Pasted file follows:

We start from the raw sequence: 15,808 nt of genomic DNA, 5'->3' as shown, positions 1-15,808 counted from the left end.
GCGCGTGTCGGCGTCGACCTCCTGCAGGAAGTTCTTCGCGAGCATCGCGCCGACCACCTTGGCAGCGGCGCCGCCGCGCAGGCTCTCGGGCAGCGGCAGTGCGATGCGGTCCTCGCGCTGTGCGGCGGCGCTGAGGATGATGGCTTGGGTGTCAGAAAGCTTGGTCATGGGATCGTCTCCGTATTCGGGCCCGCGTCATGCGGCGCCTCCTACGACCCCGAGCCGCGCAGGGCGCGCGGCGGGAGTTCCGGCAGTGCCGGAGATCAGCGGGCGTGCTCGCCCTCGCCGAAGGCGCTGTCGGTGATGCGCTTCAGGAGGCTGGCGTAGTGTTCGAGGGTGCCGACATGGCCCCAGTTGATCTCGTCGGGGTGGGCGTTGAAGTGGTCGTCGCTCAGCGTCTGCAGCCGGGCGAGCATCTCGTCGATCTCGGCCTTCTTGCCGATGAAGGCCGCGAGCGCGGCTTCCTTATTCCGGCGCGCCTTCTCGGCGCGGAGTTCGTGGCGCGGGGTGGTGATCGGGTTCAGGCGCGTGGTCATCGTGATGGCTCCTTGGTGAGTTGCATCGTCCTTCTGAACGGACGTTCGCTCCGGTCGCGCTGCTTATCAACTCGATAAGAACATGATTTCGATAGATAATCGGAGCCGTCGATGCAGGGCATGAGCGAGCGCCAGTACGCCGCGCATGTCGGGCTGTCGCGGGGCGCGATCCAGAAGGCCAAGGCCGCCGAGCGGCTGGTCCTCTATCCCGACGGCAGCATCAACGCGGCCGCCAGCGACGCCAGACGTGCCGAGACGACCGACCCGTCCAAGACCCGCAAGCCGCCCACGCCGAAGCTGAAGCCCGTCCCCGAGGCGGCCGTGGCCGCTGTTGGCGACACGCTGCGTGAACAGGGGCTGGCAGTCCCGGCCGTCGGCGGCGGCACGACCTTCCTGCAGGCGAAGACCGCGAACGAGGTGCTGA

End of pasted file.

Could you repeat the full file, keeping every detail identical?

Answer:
We start from the raw sequence: 15,808 nt of genomic DNA, 5'->3' as shown, positions 1-15,808 counted from the left end.
GCGCGTGTCGGCGTCGACCTCCTGCAGGAAGTTCTTCGCGAGCATCGCGCCGACCACCTTGGCAGCGGCGCCGCCGCGCAGGCTCTCGGGCAGCGGCAGTGCGATGCGGTCCTCGCGCTGTGCGGCGGCGCTGAGGATGATGGCTTGGGTGTCAGAAAGCTTGGTCATGGGATCGTCTCCGTATTCGGGCCCGCGTCATGCGGCGCCTCCTACGACCCCGAGCCGCGCAGGGCGCGCGGCGGGAGTTCCGGCAGTGCCGGAGATCAGCGGGCGTGCTCGCCCTCGCCGAAGGCGCTGTCGGTGATGCGCTTCAGGAGGCTGGCGTAGTGTTCGAGGGTGCCGACATGGCCCCAGTTGATCTCGTCGGGGTGGGCGTTGAAGTGGTCGTCGCTCAGCGTCTGCAGCCGGGCGAGCATCTCGTCGATCTCGGCCTTCTTGCCGATGAAGGCCGCGAGCGCGGCTTCCTTATTCCGGCGCGCCTTCTCGGCGCGGAGTTCGTGGCGCGGGGTGGTGATCGGGTTCAGGCGCGTGGTCATCGTGATGGCTCCTTGGTGAGTTGCATCGTCCTTCTGAACGGACGTTCGCTCCGGTCGCGCTGCTTATCAACTCGATAAGAACATGATTTCGATAGATAATCGGAGCCGTCGATGCAGGGCATGAGCGAGCGCCAGTACGCCGCGCATGTCGGGCTGTCGCGGGGCGCGATCCAGAAGGCCAAGGCCGCCGAGCGGCTGGTCCTCTATCCCGACGGCAGCATCAACGCGGCCGCCAGCGACGCCAGACGTGCCGAGACGACCGACCCGTCCAAGACCCGCAAGCCGCCCACGCCGAAGCTGAAGCCCGTCCCCGAGGCGGCCGTGGCCGCTGTTGGCGACACGCTGCGTGAACAGGGGCTGGCAGTCCCGGCCGTCGGCGGCGGCACGACCTTCCTGCAGGCGAAGACCGCGAACGAGGTGCTGA